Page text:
The Labor Party Rudd government was elected on 24 November 2007 and soon after initial planning and work was commenced. The NBN was originally to deliver its wholesale service through fibre to the node (FTTN) and reach approximately 98% of premises in Australia by June 2021. A new satellite network would be built to reach those outside the FTTN footprint.

2008[edit]

An initial request for proposal (RFP) to build the NBN was issued but not proceeded with. Those organisations lodging compliant proposals were not able to meet the requirements nor able to raise the necessary capital. A non-compliant proposal was received from Telstra and they were excluded from consideration.

It was estimated that capital expenditure of the project was to be A$43 billion, later revised to A$37.4 billion. The project was to be financed by a combination of a Federal Government investment of A$30.4 billion and private investment for the remainder.

Dividends were to be paid after completion in 2021 to the Federal Government, with the government's contribution repaid by 2034. A return on investment of 7.1% was expected on revenue of A$23.1 billion by 2021.

2009[edit]

The Rudd Government announced it would bypass the existing copper network by constructing a new national network combining fibre to the premises (FTTP), fixed wireless and satellite technologies.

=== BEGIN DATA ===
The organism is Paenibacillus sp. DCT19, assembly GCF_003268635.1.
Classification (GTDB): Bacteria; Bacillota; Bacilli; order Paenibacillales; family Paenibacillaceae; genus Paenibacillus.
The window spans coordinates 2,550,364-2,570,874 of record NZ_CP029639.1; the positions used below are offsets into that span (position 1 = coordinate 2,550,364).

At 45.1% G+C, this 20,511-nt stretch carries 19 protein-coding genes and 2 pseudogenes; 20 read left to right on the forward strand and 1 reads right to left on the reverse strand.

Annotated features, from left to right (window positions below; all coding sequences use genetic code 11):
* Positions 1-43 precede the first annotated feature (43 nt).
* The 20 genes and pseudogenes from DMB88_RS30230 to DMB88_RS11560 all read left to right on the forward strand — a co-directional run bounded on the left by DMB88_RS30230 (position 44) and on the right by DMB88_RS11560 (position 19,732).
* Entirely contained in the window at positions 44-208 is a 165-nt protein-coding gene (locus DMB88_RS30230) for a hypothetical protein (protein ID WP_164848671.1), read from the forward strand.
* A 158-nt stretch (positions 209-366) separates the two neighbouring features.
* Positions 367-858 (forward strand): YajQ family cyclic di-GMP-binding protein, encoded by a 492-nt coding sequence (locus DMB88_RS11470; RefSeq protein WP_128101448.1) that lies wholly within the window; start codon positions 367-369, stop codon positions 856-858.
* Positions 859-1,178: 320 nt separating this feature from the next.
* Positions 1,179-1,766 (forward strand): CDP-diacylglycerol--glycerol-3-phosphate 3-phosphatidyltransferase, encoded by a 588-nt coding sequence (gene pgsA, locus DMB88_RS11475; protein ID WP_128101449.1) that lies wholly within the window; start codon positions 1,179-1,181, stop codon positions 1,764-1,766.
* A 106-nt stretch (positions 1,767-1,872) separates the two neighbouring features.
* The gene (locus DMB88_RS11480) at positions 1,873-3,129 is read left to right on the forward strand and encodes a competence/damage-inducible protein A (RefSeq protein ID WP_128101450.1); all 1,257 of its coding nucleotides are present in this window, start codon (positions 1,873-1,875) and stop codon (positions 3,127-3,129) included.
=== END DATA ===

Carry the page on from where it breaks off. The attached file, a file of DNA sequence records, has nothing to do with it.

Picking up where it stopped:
Tasmania was selected for a trial deployment based on the Tasmanian Government's submission to the RFP.

A forced structural separation of Telstra was threatened but not proceeded with.

The NBN Co was established on 9 April 2009 and Mike Quigley appointed chief executive officer on 25 July 2009.

2010[edit]

An implementation study was commissioned in April 2009 and released on 6 May 2010 by the Rudd Government.

In April 2010, NBN Co issued a request for tender (RFT) for the major FTTP rollout. Fourteen vendors submitted a proposal; however, NBN Co suspended the process on 1 April 2011, as the prices were 'unacceptably high'.